With Revolut, the digital banking scale-up, becoming the UK’s most valuable private tech company (valued at $33bn) and money transfer challenger Wise valued at almost £9bn in a landmark direct listing, all eyes are on London as it strives to maintain its position as a major global hub for digital financial services post-Brexit.
This doesn’t seem in doubt at present. British fintech firms continue to attract huge amounts of international investment and London remains a key destination for fintech fundraisings, with the city ranked second in the world behind San Francisco and slightly ahead of New York. Indeed, fintechs secured $5.7bn worth of venture capital investments in the first half of 2021 alone, easily outstripping the $4.3bn secured across the whole of 2020.
But with some fintechs now valued higher than traditional banks – a headline the media in particular has seized upon – some commentators have started to question whether such eye-watering valuations are warranted, particularly given that many high-growth disrupters are still failing to break even.
With rock bottom interest rates and Quantitative Easing continuing to inflate asset prices, investors seem willing to pay a premium for growth, but with many business models remaining untested over the long-term and economic conditions anything but certain, critics argue we could be in a fintech bubble.
If Revolut’s recent funding round is a barometer of wider investor sentiment, it seems unlikely that such fears will deter future interest in the sector at least in the short to mid-term.
A fundamental shift to fintech?
The valuations of fintechs do not simply reflect the wider funding environment – they reflect the companies themselves, the real world problems they solve – and the growth potential for the sector as consumer behaviour changes.
The COVID-19 pandemic has undeniably been a key factor in the fintech boom in the last 18 months, turbocharging digital adoption by consumers and businesses whilst also impacting their financial needs. Simultaneously, innovation in service industries has reset expectations with customers expecting a user experience from their financial provider equivalent to that seen across other areas of their lives.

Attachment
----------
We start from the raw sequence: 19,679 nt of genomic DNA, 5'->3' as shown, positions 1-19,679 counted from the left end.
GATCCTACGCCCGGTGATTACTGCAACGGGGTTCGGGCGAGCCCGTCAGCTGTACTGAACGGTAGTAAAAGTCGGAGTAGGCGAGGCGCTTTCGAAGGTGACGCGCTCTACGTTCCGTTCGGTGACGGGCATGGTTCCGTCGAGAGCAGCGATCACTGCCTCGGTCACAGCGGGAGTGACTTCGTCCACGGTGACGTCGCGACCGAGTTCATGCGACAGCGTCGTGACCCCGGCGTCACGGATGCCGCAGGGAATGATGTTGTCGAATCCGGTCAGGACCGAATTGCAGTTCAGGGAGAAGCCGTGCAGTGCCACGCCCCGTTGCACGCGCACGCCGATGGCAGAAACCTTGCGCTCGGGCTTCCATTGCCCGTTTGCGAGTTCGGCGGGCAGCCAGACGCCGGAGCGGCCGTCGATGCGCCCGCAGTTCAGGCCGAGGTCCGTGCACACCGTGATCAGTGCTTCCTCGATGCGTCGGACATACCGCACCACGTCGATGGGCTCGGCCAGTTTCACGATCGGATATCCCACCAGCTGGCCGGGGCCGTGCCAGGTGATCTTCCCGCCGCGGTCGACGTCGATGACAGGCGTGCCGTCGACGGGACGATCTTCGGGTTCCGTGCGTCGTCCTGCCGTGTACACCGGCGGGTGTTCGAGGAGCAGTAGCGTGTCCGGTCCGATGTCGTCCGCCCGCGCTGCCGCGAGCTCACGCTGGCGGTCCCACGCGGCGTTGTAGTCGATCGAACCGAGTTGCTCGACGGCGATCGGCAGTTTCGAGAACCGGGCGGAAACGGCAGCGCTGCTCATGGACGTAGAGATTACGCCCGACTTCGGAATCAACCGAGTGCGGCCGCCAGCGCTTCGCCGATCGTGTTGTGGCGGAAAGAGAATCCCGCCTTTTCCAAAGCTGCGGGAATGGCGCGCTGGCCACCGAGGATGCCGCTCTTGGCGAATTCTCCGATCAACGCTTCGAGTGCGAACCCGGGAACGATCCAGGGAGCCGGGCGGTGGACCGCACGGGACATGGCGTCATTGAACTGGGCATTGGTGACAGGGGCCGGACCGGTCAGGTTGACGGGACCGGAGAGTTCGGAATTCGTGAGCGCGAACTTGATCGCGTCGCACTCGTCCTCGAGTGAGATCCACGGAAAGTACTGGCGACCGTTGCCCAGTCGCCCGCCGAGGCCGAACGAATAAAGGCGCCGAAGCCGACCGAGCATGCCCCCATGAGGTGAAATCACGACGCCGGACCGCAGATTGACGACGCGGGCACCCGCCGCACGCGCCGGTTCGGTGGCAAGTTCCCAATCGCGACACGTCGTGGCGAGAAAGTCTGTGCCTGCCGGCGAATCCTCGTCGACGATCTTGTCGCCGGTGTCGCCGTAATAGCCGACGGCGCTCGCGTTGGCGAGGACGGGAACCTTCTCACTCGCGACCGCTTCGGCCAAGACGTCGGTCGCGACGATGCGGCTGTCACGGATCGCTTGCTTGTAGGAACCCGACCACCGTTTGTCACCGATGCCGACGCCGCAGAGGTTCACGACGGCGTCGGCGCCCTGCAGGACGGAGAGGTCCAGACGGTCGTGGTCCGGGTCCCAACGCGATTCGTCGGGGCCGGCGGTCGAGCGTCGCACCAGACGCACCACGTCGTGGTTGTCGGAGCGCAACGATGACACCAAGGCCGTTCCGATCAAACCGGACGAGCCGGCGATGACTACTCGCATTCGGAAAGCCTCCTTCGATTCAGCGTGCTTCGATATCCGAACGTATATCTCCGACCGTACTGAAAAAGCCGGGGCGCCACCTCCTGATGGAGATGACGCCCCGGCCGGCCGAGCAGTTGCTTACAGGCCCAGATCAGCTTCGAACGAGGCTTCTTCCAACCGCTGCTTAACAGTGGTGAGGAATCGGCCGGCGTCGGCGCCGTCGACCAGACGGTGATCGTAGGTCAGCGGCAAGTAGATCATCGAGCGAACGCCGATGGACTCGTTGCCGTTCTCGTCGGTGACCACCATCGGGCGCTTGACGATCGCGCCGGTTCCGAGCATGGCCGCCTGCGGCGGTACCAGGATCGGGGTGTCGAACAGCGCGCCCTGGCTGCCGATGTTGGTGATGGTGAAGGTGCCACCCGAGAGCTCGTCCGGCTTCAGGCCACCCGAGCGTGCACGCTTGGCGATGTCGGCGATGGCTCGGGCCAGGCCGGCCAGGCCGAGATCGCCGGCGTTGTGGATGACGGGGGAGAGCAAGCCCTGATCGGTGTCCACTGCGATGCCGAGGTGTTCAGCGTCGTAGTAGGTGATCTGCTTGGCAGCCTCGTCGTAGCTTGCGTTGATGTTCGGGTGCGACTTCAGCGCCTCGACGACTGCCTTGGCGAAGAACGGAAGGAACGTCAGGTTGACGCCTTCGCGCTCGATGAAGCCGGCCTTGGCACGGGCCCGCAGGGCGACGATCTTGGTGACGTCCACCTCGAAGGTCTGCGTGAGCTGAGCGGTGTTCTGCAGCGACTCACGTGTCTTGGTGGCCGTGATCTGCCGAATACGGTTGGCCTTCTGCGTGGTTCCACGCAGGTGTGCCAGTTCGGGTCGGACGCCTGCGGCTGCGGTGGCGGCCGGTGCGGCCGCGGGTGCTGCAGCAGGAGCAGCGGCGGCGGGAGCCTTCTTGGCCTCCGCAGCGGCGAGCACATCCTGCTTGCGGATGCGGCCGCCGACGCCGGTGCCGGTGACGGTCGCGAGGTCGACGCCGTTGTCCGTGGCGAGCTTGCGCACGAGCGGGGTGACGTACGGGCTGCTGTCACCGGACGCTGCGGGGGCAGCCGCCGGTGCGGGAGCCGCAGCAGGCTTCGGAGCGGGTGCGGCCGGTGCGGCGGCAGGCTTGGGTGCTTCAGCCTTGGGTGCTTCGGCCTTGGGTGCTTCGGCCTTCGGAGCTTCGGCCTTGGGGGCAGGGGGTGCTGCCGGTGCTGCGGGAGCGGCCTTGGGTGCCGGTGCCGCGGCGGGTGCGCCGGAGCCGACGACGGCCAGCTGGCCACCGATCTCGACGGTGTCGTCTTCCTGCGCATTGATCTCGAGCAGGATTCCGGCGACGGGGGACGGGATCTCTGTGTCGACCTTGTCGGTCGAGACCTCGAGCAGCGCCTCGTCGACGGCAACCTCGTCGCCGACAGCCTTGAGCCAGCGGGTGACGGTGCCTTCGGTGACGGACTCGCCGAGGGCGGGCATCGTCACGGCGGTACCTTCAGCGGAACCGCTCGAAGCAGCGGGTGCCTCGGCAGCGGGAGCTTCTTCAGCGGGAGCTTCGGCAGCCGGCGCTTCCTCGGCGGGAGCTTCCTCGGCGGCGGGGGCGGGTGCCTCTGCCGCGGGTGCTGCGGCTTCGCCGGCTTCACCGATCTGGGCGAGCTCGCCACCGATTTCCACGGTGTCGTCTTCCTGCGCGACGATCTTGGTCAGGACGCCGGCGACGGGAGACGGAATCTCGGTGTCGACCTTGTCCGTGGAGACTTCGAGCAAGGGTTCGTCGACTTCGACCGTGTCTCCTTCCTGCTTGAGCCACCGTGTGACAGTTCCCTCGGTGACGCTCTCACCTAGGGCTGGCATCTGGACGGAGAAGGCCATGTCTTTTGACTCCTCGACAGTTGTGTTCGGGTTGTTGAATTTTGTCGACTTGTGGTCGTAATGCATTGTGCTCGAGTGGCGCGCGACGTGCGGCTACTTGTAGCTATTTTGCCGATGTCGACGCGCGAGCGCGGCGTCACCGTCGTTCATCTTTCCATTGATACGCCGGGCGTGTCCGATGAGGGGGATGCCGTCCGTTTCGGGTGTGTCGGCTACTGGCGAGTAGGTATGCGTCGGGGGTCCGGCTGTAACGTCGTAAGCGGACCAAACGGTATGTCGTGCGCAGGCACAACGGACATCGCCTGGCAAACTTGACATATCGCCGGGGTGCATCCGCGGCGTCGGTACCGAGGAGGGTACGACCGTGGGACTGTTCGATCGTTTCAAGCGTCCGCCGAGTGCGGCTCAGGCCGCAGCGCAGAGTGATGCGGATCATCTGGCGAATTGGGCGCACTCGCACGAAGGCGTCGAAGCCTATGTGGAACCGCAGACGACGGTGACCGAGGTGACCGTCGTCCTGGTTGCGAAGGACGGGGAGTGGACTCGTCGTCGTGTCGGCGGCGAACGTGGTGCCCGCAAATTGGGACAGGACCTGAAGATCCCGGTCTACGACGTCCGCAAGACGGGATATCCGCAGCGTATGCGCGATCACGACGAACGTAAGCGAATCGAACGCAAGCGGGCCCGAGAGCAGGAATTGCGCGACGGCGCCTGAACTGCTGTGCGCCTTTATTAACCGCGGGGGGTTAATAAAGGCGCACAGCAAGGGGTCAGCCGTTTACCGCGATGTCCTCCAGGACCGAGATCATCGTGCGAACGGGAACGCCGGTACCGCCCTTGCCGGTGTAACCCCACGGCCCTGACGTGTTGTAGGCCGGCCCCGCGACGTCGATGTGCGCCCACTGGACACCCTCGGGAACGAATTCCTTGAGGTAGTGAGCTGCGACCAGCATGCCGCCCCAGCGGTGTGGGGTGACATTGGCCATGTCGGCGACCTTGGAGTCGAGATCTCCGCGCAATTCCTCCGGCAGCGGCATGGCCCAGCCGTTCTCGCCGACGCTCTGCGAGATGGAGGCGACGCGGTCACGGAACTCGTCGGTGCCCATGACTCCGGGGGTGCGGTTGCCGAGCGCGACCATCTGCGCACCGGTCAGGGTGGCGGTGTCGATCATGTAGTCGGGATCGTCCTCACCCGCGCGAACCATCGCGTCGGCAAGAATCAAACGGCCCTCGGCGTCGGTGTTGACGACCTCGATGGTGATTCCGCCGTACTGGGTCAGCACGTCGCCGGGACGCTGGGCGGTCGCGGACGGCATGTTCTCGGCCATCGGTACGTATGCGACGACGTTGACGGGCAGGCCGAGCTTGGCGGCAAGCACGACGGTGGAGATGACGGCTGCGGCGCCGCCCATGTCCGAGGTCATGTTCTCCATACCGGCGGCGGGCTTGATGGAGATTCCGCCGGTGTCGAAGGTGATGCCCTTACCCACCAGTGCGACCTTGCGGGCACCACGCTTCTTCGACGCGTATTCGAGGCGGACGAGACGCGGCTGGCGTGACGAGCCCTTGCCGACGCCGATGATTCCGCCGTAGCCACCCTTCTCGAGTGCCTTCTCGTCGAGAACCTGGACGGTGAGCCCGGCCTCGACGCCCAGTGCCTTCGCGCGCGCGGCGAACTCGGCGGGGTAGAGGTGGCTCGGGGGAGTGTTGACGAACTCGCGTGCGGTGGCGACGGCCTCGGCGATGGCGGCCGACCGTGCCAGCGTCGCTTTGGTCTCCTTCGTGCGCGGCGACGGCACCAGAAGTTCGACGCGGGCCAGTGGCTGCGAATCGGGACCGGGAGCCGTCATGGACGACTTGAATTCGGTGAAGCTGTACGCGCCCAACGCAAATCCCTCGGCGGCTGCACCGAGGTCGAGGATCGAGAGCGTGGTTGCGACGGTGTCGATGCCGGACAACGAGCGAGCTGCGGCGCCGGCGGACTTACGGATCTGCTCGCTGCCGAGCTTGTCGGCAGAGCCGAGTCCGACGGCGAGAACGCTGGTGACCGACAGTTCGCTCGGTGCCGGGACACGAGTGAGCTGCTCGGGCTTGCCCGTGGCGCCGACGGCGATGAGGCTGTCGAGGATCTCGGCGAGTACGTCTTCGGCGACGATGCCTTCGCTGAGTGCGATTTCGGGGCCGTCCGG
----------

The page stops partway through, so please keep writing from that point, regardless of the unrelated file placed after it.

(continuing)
The communications challenge: delivering on potential
How then can high-growth disruptors seize this unprecedented opportunity to transform the sector and deliver on their valuation potential?
From a communications perspective, it presents an interesting challenge. In the quest for market share, businesses must simultaneously create brand buzz whilst differentiating themselves from both traditional players and an ever expanding peer group of new entrants.
But rapid growth through disrupting the status quo inevitably draws scrutiny from regulators, politicians and commentators. Against this backdrop, businesses must be able to tell a coherent story to multiple stakeholders, positioning themselves as a responsible innovator committed to solving a new set of challenges for their clients. Fintechs can earn trust with these audiences by explaining their value proposition through the lens of both the customer and wider society, and by explaining the vision and values that drive them.
Combining a compelling brand, with a grown-up approach to stakeholder management and an investment case that captures the imagination of investors is no mean feat, particularly at a time when many businesses are building their in-house capabilities and looking to disrupt the market as quickly and as powerfully as possible.
For the many business that have recently secured investment, effective reputation management is a cornerstone of building and protecting their valuation at a time when the pressure to deliver on their much vaunted potential is greater than ever.